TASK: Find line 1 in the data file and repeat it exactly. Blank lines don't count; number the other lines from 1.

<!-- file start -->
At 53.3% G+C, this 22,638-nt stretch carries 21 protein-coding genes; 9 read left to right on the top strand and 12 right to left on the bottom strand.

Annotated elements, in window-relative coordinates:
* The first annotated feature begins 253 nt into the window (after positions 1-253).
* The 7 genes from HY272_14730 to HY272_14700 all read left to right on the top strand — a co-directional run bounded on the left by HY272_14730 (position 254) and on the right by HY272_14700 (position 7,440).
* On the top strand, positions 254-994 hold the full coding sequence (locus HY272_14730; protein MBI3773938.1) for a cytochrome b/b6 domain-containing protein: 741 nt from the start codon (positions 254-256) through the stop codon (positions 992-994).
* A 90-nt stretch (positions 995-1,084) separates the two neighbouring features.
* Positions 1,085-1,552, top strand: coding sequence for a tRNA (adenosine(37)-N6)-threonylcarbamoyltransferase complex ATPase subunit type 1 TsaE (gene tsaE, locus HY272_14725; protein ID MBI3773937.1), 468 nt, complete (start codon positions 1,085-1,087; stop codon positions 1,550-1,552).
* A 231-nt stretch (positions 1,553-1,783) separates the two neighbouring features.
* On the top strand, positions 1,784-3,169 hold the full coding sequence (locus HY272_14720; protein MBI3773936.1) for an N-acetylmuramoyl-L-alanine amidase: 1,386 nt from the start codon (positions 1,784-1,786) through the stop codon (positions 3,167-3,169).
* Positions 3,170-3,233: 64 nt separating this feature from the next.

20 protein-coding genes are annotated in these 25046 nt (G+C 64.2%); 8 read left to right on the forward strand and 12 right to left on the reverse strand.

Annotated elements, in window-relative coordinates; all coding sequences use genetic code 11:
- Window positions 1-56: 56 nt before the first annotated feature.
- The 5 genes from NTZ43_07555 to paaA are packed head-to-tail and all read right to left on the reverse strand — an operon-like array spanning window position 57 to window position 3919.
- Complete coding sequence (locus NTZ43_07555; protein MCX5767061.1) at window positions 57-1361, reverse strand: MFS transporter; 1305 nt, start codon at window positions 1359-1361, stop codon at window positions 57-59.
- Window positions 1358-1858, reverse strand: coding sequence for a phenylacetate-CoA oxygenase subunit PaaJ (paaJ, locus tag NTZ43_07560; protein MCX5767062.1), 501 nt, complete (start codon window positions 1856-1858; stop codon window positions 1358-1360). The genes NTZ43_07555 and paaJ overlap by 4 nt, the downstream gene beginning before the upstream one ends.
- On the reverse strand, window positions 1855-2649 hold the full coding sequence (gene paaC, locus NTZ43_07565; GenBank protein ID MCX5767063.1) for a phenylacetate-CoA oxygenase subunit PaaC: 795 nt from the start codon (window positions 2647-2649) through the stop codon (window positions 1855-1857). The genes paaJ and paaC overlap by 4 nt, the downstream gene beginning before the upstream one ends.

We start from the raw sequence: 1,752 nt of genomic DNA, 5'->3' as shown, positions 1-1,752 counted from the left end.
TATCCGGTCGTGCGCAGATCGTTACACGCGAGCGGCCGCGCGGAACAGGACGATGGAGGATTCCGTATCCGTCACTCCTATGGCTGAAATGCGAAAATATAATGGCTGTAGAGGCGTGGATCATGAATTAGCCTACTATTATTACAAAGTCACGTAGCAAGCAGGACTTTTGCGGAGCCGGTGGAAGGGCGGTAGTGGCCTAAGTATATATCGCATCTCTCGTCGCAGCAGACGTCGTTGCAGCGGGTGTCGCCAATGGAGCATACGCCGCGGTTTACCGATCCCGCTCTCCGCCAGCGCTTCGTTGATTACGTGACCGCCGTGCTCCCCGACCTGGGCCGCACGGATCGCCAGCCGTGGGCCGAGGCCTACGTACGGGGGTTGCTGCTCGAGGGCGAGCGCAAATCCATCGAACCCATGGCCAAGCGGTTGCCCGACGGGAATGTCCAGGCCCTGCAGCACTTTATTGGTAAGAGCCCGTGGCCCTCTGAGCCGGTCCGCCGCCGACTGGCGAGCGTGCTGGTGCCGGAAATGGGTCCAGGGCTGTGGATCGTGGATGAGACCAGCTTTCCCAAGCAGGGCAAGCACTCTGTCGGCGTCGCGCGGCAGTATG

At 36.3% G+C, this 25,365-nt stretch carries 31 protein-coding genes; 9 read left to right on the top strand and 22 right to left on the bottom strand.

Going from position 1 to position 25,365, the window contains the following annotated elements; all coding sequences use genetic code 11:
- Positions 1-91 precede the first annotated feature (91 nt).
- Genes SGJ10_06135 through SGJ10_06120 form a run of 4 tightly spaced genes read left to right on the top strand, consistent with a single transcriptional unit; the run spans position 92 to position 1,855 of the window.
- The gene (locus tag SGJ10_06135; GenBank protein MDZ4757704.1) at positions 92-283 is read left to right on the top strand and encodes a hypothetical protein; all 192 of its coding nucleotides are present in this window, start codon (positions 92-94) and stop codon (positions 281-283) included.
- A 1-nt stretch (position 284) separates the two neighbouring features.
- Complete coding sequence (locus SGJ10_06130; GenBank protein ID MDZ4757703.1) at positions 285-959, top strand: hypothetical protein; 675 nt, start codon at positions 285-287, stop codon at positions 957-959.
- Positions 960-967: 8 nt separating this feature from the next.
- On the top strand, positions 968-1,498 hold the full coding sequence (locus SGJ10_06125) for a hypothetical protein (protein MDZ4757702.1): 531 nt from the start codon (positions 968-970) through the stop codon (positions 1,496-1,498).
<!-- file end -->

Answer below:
At 53.3% G+C, this 22,638-nt stretch carries 21 protein-coding genes; 9 read left to right on the top strand and 12 right to left on the bottom strand.